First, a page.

Photo, Print, Drawing 1994 Judges' Choice Winner Title of Quilt: My Heritage
About this Item
- 1994 Judges' Choice Winner
- Other Title
- Title of Quilt: My Heritage
- Contributor Names
- Tummings, LaQuita (Creator)
- Created / Published
- Vallejo, California, September, 1992 - January 10, 1993
- Subject Headings
- - Quilting
- - Quilt patterns
- - quilt piecing
- - quilt tops
- - aesthetics
- - batting (textiles)
- - applique quilts
- - hand quilting
- - artistic hobbies
- - lone star quilts
- - star quilts
- - memory
- - synthetic fabrics
- - cotton fabrics
- - medallion quilts
- - broken star quilts
- - Photographs
- - United States -- California -- Vallejo
- - The following information was supplied by the quiltmaker:
- - Quilt size: 75" x 73"
- - Where did you learn the pattern? "The pattern is an original design based on a quilt my maternal grandmother hand made."
- - Other techniques used include: "Quilted with gold thread; English paper piecing."
- - How did you choose the materials used in your quilt? "The quilt that provided my inspiration was a Broken Star in shades of yellow with a white background. I chose shades of gold, to represent the darken shades of yellow as well as age, and value. I chose a black background to represent how the coal would have turned it black. I used the African fabrics to represent my African Heritage. The gold thread and the symbols in the quilting are to bring value to my African Heritage, as well as to provide contrast."
- - Quiltmaker's motivation: "The following are the words written on the back of the quilt 'My Heritage': This quilt it dedicated to the memory of my Grandma Shallie Bennermon (Coleman). I remember the quilts that we used to sleep, fight, crawl, and live under. Small patches of dresses, clothes we no longer wore re-created into new memories. People have asked me, 'Who taught you?' or 'You must have lots of patience.' I don't. I make time for the things that are important to me, so did my grandma. When I was 17, I went to the house that my grandma had lived in. In the basement was a coal bin. Stretched in front of the bin was a 'Broken Star' in shades of yellow. I was in love! When I returned to California, I started the first of many quilts. I didn't put two and two together until many years later. I've always regretted not getting that quilt. But I've never forgotten it. Thank you grandma. I never really knew my grandma, but she will live through every quilt I make."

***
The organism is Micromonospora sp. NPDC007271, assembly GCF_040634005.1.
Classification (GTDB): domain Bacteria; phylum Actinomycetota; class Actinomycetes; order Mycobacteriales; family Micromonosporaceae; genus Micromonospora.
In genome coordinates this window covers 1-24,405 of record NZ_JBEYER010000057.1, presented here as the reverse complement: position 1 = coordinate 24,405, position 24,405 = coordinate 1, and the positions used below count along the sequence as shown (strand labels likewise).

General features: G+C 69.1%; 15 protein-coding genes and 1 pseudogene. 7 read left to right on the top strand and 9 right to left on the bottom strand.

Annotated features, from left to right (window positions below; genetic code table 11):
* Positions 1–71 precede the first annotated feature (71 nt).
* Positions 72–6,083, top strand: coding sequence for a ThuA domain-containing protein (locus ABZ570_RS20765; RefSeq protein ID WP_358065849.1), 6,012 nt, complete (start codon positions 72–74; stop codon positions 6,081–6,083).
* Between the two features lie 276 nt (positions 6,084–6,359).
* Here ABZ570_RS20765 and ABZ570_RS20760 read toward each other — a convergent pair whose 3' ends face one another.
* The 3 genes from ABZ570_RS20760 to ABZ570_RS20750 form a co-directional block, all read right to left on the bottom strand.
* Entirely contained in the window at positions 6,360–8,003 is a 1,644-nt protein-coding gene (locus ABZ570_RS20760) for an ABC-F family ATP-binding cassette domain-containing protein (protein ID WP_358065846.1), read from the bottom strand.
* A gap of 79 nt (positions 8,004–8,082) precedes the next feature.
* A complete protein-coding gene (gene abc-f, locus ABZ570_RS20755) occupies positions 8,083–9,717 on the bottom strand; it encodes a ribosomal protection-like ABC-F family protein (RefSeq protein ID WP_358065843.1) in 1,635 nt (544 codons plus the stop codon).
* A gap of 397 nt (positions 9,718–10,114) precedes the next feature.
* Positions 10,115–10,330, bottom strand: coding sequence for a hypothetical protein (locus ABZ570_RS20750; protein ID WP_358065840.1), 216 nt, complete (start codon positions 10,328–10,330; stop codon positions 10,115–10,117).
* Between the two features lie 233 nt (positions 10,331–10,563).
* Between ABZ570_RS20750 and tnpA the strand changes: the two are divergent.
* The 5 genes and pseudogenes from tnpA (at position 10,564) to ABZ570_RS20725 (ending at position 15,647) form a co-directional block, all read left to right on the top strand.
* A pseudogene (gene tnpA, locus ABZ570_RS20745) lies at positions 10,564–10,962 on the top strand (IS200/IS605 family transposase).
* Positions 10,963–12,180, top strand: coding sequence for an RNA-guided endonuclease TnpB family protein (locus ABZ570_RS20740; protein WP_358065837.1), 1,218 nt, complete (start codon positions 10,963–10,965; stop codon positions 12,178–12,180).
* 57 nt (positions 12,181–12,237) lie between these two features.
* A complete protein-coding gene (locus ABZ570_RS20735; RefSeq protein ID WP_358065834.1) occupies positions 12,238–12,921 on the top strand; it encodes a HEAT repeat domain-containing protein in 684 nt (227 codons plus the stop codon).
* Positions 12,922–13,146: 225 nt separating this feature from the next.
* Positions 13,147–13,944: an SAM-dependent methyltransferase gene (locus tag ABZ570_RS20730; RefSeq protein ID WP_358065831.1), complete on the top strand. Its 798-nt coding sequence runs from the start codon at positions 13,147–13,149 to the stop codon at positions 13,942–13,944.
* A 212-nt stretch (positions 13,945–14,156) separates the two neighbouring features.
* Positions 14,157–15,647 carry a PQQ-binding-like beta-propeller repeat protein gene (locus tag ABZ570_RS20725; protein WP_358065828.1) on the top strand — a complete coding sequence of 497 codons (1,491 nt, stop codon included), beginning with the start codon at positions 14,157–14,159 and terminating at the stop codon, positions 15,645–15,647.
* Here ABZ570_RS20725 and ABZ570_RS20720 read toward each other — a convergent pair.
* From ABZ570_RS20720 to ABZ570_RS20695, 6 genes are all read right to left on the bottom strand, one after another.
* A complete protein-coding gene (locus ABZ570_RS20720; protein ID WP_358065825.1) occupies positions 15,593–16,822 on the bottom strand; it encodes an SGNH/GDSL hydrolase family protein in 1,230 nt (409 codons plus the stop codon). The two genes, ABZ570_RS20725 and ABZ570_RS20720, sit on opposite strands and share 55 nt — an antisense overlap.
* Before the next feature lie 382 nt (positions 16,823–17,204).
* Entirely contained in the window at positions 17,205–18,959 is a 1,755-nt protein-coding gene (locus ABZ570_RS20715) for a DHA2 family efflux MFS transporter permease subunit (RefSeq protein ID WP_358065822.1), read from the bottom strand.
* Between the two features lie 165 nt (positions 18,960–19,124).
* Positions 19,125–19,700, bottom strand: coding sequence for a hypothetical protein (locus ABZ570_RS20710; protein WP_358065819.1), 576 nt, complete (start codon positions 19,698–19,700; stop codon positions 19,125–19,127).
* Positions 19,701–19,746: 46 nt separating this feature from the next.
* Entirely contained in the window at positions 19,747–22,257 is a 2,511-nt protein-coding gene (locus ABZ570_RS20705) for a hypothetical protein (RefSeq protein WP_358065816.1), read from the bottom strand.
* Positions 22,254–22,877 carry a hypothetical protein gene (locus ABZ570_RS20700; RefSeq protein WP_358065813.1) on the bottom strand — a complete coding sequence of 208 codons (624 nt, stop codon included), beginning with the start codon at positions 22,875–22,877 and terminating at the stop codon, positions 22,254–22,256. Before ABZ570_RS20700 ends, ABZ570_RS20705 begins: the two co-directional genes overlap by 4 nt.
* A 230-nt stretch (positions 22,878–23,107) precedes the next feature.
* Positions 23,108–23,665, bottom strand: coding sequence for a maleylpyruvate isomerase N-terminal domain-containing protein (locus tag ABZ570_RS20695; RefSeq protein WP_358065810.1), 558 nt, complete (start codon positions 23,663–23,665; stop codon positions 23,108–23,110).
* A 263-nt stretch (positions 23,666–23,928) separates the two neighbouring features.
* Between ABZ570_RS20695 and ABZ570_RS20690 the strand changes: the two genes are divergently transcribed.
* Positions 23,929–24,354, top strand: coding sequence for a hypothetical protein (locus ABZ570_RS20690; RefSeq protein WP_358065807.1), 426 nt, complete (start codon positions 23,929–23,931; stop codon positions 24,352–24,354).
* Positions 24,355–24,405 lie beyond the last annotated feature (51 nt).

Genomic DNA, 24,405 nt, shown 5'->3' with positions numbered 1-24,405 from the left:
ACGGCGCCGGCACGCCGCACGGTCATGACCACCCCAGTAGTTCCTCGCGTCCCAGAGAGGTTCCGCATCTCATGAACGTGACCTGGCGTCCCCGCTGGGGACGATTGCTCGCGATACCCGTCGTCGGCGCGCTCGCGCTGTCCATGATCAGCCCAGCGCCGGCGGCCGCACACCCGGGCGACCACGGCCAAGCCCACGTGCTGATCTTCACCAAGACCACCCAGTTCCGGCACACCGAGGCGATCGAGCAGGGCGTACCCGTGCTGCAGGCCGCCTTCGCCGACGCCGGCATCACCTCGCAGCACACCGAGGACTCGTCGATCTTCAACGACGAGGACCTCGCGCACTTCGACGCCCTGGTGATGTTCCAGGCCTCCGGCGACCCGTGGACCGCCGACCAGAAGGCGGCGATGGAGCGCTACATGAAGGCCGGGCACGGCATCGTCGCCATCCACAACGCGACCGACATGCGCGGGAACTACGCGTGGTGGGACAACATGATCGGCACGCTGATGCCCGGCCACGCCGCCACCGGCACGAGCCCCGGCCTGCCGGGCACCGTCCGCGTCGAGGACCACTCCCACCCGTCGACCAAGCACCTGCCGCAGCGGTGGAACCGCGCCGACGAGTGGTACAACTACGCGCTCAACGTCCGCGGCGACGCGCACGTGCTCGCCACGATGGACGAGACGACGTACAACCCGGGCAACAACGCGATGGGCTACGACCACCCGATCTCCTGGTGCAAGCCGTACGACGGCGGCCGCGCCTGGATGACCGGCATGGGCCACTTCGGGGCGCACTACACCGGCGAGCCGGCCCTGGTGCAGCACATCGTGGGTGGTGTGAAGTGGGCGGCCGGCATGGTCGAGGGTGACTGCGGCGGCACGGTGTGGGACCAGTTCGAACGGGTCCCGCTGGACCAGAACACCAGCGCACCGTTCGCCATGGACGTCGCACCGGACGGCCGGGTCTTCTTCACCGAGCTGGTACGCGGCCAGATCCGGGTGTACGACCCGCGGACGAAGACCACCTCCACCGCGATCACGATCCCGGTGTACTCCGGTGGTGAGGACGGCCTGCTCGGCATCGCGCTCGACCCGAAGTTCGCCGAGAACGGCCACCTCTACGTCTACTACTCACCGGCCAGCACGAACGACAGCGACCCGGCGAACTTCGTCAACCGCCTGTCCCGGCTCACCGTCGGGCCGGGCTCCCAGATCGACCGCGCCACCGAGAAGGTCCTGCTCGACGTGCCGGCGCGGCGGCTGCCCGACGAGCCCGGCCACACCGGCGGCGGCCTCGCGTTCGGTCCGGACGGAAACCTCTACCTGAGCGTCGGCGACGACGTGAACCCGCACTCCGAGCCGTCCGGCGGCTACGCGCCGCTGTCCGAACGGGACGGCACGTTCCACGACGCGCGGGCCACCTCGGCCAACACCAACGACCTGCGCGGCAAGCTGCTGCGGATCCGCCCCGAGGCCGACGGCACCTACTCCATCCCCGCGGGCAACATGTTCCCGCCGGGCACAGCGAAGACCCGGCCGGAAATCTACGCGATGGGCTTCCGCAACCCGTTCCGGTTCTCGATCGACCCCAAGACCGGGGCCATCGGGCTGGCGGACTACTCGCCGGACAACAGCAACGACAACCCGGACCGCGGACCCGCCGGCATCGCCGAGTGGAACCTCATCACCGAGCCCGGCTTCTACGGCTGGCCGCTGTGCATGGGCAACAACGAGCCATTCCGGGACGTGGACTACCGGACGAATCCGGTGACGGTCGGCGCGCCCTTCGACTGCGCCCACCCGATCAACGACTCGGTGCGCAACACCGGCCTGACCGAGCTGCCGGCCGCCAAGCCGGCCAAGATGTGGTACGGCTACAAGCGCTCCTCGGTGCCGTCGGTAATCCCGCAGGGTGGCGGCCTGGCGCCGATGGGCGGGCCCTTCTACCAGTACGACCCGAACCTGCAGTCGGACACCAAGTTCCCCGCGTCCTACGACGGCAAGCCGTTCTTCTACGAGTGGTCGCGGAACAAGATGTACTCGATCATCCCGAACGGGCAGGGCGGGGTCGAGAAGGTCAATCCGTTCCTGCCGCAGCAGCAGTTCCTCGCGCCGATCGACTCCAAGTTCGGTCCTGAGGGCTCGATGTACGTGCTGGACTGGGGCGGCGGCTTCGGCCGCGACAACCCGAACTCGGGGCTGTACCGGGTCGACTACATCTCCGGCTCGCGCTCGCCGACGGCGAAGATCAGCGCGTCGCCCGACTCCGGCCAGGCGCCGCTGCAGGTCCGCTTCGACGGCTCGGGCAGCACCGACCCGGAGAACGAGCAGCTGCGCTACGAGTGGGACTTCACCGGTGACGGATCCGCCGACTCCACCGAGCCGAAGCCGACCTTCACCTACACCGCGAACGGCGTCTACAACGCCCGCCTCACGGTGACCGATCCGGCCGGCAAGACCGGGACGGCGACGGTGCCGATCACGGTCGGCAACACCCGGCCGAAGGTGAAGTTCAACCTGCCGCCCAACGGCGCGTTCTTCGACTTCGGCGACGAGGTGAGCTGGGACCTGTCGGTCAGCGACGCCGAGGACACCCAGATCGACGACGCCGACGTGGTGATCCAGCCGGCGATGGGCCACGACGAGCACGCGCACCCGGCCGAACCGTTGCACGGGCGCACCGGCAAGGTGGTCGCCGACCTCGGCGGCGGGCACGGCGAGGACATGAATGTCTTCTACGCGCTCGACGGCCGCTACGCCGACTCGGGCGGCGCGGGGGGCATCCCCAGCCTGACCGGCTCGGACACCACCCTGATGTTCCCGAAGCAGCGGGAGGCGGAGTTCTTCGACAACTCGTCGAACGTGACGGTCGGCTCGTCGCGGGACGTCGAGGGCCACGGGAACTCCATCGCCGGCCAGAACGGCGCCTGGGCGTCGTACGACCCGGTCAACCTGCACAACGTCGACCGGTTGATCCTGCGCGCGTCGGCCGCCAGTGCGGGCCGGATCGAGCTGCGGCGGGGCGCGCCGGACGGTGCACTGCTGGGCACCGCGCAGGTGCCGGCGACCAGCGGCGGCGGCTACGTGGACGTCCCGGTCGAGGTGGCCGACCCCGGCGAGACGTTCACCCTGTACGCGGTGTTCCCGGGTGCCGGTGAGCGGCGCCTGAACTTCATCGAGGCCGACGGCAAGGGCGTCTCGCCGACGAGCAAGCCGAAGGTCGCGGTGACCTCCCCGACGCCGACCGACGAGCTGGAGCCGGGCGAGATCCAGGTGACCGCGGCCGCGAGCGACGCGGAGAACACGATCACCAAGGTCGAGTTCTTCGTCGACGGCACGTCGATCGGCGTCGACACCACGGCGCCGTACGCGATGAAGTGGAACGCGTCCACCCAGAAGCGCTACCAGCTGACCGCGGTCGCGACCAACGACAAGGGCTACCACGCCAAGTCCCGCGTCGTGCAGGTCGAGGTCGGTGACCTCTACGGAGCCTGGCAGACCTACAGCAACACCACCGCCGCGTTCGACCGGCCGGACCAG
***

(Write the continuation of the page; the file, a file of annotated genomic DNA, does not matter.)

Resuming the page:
- - How long have you been making quilts? How did you learn to quilt? "I have always loved to play with cloth. I made doll clothes and I began sewing at about 11 or 12. I made a quilt when I was 15, or 16 which was later stolen. But I began in earnest after seeing my grandmothers quilt when I was 17 which was over 20 yr. ago. I learned by trial and error. I am self taught."
- - Has being a winner in the Land's End contest made a difference in your life? Has it changed the way you look at your work as a quilt maker? "Not until now. It is wonderful to have the opportunity to express for history what my quilting is to me. It has always been a part of me, the desire to create with cloth and color. But not the contest itself did not change how I looked at my creativity. It is really nice to see your work in Print (Lands' End address book)."
- - For rights information please contact the Folklife Reading Room at http://hdl.loc.gov/loc.afc/folklife.contact
- Color transparency
- Call Number/Physical Location
- AFC 1997/011: Folder 8991 P1
- Source Collection
- Lands' End All-American Quilt Collection (AFC 1997/011)
- American Folklife Center
- Online Format
FormatPhoto, Print, Drawing
Broken Star Quilts
Lone Star Quilts
Articles and Essays with this item:
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The American Folklife Center and the professional fieldworkers who carry out these projects feel a strong ethical responsibility to the people they have visited and who have consented to have their lives documented for the historical record. The Center asks that researchers approach the materials in this collection with respect for the culture and sensibilities of the people whose lives, ideas, and creativity are documented here. Researchers are also reminded that privacy and publicity rights may pertain to certain uses of this material.
This collection includes materials from the "All-American Quilt Contest" sponsored by Coming Home, a division of Lands' End and Good Housekeeping. The quilt contest winning entries from 1992 to 1996 are displayed with the permission of Coming Home which retains its rights.
Researchers or others who would like to make further use of these collection materials should contact the Folklife Reading Room for assistance.
Please cite the source collection title, collection number, and repository, for example:
Blue Ridge Parkway Folklife Project collection, 1977-1981 (AFC 1982/009), American Folklife Center, Library of Congress
Lands' End all-American quilt collection, 1992-1997 (AFC 1997/011), American Folklife Center, Library of Congress
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Citations are generated automatically from bibliographic data as a convenience, and may not be complete or accurate.
Chicago citation style:
Tummings, Laquita. 1994 Judges' Choice Winner. California United States Vallejo, 1994. Vallejo, California, September, 1992. Photograph. Retrieved from the Library of Congress, https://www.loc.gov/item/qlt000487/. (Accessed August 18, 2017.)
APA citation style:
Tummings, L. (1994) 1994 Judges' Choice Winner. California United States Vallejo, 1994. Vallejo, California, September, 1992. [Photograph] Retrieved from the Library of Congress, https://www.loc.gov/item/qlt000487/.
MLA citation style:
Tummings, Laquita. 1994 Judges' Choice Winner. Vallejo, California, September, 1992. Photograph. Retrieved from the Library of Congress, <https://www.loc.gov/item/qlt000487/>.